I love the sound of the classic kef 107 - on youtube, you can sort of get the idea of the sound. If I were buying new speakers today, I would hunt these babies out on ebay or here... They can be had for less than 1k too!
The new evolution audio mmmicro ones would work well for your room size. It will be well under your budget in price not sound.
I was about to suggest OP that he should audition the MMMicros or the Vapors that have been getting rave reviews. But noticed that he NEEDs to spend $8K to $10k.
I second Rlwainwright's advise.
I would second the mention of the Audio Note AN-E speakers. Place them in the corners as intended and there will sound great without further room treatments or modifications. There are several different models, from approx. $3K and up. I would look for a AN-E/SPe HE or SE pair on the used market.
have you ever listened to Merlin? I would also consider Dunlavy sc IV,V or VI's.
Heres another option to take a look atScanSpeak B741
And yes I do make them in case you don't want to take on the endeavor yourself :-)
My room is not in danger of the bass overloading. The room is the second room in a double parlor separated by 8'h x 10'w pass through.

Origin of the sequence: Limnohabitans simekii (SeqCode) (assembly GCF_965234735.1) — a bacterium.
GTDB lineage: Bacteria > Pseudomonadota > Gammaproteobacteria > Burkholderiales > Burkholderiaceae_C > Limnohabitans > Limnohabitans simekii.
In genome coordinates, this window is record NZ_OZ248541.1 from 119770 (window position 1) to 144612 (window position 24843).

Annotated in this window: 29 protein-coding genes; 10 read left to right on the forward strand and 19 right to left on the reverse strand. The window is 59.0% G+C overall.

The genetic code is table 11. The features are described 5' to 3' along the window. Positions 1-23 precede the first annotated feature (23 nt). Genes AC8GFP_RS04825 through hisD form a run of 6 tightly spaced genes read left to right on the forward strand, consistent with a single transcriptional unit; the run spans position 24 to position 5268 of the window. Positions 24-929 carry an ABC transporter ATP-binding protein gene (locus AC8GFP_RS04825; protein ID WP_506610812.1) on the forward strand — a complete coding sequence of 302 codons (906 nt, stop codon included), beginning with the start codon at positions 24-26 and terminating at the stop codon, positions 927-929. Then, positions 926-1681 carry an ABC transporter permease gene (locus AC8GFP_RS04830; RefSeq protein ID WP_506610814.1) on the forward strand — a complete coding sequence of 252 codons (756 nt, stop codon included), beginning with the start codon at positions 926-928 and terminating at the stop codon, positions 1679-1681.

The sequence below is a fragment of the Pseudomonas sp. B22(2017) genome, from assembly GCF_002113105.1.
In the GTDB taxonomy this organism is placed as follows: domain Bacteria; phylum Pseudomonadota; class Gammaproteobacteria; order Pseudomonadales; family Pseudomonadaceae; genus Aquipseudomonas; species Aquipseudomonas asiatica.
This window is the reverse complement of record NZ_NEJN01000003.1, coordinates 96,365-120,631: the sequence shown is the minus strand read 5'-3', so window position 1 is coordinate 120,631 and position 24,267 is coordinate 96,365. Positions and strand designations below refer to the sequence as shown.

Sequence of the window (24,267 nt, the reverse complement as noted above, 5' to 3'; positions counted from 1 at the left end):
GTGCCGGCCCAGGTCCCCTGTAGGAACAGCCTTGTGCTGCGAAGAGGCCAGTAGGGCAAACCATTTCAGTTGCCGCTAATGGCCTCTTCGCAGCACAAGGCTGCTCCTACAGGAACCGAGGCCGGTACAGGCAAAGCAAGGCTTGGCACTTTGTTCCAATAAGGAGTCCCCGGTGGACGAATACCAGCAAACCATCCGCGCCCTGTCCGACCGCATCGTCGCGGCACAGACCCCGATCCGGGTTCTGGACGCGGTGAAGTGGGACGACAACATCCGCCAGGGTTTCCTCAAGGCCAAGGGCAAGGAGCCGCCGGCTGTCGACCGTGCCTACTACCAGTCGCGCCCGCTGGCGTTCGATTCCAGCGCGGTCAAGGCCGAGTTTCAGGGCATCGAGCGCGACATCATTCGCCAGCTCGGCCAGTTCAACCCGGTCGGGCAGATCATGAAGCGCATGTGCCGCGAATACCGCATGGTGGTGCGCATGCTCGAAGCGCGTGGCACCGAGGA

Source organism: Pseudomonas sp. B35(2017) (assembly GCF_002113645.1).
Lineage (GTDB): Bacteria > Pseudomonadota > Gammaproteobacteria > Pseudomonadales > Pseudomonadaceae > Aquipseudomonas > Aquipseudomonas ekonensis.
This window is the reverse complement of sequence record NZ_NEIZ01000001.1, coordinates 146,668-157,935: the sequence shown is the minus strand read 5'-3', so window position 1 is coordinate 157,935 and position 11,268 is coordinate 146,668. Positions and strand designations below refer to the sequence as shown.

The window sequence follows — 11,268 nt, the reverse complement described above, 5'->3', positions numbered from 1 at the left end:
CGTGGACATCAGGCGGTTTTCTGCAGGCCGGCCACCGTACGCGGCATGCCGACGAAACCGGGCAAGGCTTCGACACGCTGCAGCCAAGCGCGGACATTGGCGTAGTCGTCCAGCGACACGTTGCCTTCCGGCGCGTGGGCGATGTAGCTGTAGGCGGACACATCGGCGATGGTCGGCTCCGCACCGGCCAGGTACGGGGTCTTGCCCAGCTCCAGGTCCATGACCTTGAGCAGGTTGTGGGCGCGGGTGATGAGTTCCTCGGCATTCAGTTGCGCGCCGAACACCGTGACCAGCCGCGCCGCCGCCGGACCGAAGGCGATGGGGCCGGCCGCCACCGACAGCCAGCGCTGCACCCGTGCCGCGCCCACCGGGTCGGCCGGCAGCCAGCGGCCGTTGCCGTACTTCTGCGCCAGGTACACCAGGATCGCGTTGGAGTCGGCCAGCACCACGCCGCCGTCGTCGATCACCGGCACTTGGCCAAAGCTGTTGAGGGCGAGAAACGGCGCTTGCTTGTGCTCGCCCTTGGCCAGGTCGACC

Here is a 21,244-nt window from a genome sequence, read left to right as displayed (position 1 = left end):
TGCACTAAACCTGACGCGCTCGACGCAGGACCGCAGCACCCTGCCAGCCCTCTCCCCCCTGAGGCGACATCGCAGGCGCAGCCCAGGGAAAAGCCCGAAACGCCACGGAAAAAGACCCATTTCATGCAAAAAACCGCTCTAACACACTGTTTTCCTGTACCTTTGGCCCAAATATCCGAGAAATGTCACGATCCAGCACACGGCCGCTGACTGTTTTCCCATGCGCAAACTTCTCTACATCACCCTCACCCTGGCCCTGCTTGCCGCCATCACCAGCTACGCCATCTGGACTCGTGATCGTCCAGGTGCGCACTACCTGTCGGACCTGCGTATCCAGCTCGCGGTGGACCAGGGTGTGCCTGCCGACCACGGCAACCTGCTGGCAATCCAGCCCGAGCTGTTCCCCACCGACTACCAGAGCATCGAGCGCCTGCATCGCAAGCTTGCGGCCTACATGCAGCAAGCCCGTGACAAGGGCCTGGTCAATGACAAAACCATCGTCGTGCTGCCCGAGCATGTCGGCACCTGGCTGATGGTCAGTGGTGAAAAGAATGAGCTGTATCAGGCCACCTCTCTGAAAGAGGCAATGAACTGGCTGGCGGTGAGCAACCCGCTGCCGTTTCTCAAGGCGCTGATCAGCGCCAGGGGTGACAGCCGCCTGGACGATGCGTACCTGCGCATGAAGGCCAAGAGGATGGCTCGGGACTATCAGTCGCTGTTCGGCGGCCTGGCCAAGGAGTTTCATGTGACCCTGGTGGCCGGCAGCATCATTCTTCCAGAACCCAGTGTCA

I don't need to spend $10k; that would be my absolute limit. I would like to spend less.
My local guys handle Martin Logan, PSB, Harbeth, Magnepan.
I'm really sorry I missed the show in Denver. I'll be in the DC are in January & hope to hear the NOLA Contender & Joseph Audio Pulsars.
Thanks for all the recomendations.
I have a similar sized room and had the same dilema you are facing. I purchased the new $3,500 PSB T2's and have been thrilled with the results. I have owned several other speakers in the $4,000-$7,500 range and this is by far the best I have had in my system.
I'll set up a audition of the PSB T2s ASAP.
Thanks for the directive.
If you will be in the DC area try to visit Deja Vu Audio in McLean, VA. Vu has a nice selection of equipment and speakers including Audio Note. Great shop to hang out and listen.
I would take Clio09's suggestion, and listen the the AN's. I would also hit Command AV, which I believe is in the DC area. There, you can hear the DeVore 0/96's. I am a happy owner of the 0/96's, but I would listen to both. Art Dudley compares the two in the Dec. issue of Stereophile.